Give some young people cameras and copious amounts of alcohol and chances are, they won't be able to resist doing something stupid.
But the recent deaths of at least four youths have cast a shadow over what was originally intended to be a fun online forum to record one’s own drunken stupidity.
Neknomination, as it is called, is an online drinking game fuelled by YouTube video posts in which one person does something they deem daring while drinking at the same time — then they tag two friends to one-up them within the next 24 hours.
One young man skateboarded through traffic while drinking. One poured a bottle of hard liquor into a toilet bowl and then got two friends to hold his legs up while he did a handstand over the toilet and drank the alcohol.
Another young man poured a mickey of vodka into a glass, cracked three eggs into it, snorted a spoonful of creatine and then downed his awful concoction.
One Canadian man made one of himself drinking a glass of maple syrup, calling it a "French kiss from Mother Nature."
Concordia University Gregory Lee says he found out about neknominations two weeks ago.
He saw it spread like wildfire through his social media network — and then he got nominated by a friend at Bishop’s University in Sherbrooke, Que.
He says it didn’t even occur to him to not do the video.
“Not really, because, well from it being posted on Facebook, everyone then kind of has expectations for you to be posting your video within that 24 hours,” Lee says.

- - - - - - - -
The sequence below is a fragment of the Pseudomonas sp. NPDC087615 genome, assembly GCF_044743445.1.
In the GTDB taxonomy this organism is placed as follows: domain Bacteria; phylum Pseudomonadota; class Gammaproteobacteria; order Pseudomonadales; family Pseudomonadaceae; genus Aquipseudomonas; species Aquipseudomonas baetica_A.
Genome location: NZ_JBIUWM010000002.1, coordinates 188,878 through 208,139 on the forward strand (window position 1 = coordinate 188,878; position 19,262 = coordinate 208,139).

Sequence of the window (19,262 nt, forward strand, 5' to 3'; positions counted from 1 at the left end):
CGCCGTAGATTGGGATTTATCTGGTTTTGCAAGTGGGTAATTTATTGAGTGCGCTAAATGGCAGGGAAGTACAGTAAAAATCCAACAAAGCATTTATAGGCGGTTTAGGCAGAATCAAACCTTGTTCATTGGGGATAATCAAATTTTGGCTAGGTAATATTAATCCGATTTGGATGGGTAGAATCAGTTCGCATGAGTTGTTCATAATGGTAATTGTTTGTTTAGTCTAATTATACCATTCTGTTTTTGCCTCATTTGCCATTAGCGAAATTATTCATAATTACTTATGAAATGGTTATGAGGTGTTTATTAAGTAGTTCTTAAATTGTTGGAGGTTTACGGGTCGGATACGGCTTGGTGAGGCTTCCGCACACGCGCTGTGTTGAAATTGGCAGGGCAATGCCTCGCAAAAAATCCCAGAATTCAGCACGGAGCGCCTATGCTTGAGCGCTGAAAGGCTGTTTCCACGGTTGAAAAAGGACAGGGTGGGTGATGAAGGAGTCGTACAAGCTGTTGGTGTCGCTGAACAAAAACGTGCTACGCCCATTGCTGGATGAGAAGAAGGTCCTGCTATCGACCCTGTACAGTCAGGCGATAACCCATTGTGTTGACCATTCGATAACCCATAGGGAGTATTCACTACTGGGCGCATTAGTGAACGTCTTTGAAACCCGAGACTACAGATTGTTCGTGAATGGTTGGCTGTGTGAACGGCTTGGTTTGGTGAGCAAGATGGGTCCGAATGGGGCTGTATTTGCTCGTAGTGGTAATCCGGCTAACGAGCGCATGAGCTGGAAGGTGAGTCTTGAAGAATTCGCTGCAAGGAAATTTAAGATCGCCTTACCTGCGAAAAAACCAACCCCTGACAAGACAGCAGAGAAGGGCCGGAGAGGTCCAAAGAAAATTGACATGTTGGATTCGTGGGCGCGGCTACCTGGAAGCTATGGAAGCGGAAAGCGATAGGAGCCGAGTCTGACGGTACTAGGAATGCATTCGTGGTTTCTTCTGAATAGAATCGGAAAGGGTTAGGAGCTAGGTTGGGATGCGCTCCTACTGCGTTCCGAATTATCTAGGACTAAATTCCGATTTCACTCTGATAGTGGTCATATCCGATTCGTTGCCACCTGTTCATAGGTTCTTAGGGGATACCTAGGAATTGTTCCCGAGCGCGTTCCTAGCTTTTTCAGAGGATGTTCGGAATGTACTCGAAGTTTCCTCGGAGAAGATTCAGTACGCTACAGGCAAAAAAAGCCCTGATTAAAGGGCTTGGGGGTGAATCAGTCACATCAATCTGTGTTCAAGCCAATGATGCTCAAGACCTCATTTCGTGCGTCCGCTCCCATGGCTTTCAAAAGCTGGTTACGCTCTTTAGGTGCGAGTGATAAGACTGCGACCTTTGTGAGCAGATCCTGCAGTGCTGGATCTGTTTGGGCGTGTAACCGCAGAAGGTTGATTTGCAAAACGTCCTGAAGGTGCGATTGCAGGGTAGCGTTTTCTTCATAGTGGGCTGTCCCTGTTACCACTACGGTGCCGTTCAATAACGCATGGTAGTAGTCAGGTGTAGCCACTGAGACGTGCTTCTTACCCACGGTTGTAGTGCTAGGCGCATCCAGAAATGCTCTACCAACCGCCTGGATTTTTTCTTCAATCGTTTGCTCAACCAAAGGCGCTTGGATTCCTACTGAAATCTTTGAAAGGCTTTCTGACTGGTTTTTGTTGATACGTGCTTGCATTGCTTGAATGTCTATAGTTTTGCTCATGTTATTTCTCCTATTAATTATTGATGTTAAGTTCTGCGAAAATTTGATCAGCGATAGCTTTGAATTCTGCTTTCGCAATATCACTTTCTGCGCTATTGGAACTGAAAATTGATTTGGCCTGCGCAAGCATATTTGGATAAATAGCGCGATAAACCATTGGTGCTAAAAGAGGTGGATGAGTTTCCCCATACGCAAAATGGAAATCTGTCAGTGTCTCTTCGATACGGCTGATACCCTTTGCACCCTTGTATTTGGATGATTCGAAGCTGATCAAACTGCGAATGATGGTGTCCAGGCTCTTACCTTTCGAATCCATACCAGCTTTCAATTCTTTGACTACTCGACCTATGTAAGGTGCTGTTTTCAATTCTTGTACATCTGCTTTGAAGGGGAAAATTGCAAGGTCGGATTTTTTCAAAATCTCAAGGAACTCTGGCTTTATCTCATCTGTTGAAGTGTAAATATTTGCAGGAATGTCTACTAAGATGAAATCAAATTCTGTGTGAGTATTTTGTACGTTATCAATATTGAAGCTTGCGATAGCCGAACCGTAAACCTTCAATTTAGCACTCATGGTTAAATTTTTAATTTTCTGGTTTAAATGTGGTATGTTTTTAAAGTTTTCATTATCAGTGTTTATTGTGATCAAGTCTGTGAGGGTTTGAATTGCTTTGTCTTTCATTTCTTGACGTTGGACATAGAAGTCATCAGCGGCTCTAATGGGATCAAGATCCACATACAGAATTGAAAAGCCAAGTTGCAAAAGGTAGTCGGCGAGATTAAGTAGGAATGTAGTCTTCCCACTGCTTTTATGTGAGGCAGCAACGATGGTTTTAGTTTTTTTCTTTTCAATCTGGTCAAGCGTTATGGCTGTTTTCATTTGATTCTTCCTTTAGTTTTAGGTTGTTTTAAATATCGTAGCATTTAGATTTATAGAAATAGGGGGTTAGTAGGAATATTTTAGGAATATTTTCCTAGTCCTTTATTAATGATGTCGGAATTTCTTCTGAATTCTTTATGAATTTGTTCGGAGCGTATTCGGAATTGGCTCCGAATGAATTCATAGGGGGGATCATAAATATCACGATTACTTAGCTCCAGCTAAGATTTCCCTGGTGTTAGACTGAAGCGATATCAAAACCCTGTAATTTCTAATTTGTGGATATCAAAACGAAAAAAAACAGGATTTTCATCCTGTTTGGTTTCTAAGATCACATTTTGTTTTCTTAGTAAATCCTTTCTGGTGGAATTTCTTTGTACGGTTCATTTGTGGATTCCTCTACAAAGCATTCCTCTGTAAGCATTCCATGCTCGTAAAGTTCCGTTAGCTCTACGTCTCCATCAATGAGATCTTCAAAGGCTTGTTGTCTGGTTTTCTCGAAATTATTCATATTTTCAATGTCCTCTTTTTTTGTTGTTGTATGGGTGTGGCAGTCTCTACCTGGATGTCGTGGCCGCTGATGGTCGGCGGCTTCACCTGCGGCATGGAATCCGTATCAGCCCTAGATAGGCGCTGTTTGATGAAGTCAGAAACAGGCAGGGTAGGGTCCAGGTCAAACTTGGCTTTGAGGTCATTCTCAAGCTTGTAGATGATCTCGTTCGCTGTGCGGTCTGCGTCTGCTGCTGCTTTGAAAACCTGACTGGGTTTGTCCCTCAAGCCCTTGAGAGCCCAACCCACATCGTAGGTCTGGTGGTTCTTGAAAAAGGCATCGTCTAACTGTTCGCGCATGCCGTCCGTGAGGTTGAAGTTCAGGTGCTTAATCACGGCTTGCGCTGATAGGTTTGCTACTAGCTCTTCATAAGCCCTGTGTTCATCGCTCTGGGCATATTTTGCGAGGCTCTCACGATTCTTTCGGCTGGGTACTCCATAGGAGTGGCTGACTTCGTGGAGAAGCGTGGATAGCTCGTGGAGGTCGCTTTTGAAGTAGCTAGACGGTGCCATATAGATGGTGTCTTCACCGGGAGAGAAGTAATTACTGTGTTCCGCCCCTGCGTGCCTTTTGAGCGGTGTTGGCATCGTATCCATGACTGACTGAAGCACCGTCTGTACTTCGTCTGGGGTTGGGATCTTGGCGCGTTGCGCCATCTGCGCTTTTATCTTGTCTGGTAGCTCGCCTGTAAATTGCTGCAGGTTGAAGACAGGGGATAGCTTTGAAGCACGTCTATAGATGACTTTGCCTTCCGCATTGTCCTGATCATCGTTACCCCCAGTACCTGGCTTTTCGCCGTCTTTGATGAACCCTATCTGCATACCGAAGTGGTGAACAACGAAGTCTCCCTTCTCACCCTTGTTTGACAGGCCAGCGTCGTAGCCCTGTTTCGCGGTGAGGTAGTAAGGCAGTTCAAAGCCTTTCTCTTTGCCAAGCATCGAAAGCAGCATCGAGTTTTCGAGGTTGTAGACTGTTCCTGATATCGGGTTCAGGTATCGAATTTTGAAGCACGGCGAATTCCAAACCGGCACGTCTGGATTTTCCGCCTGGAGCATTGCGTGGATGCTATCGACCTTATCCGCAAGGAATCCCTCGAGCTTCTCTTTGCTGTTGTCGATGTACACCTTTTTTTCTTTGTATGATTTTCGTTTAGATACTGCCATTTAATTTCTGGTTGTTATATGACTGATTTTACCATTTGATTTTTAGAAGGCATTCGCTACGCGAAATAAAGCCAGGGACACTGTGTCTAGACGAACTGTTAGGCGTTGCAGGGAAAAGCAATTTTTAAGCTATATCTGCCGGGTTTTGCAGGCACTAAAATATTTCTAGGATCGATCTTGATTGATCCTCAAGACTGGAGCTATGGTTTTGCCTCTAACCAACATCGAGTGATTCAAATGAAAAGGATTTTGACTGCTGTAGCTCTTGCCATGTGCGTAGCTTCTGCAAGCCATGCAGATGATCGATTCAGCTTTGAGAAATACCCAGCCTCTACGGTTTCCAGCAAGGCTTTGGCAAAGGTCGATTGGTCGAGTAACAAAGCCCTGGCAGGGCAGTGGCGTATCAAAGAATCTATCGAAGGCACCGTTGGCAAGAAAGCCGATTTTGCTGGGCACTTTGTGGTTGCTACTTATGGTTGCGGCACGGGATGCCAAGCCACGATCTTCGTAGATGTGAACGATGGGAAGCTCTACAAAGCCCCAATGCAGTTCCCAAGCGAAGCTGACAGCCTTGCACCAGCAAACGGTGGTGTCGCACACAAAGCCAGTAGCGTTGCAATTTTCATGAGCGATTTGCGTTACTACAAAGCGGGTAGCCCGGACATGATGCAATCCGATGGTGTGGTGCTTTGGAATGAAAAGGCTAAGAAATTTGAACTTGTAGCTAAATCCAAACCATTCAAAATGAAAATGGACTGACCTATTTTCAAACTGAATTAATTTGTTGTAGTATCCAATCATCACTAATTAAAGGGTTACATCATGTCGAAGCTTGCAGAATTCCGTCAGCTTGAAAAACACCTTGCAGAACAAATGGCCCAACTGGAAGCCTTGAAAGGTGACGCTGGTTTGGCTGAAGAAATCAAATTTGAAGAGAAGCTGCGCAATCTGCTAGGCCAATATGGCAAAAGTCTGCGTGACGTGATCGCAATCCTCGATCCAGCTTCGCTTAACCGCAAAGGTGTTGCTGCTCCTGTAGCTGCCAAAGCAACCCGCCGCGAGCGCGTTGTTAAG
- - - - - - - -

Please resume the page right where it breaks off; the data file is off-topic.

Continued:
He says he chugged some beer and then a bloody Caesar after riding a scooter in his apartment. He made a video, posted it to YouTube and tagged two of his friends, including one on a student exchange in Switzerland.
McGill student sick of neknominations
McGill University student Benjamin Ger is sick of the neknominations after seeing some of his fellow students participate.
The 18-year-old made a video of his own about the online fad, asking people to “feed the deed” instead — that is, doing good deeds, making a video about it and then tagging friends to do the same.
“How about instead, I will do something nice, like donate some money to charity, and when I nominate two other people you guys try and do something nice,” Ger says.
He got a lot of good responses from friends in and outside of Montreal.
“People are interested,” he says.
McGill officials aware of neknominations
Officials at McGill University say they are aware of the online drinking game.
While there is no policy that prohibits alcohol in students residences, officials say they are reaching out to students through public information sessions.
"The message is to be responsible, and the message is that alcohol is not a game and it is not to be abused," said André Costopoulos, the dean of students at McGill University. "Stay safe and do responsible things."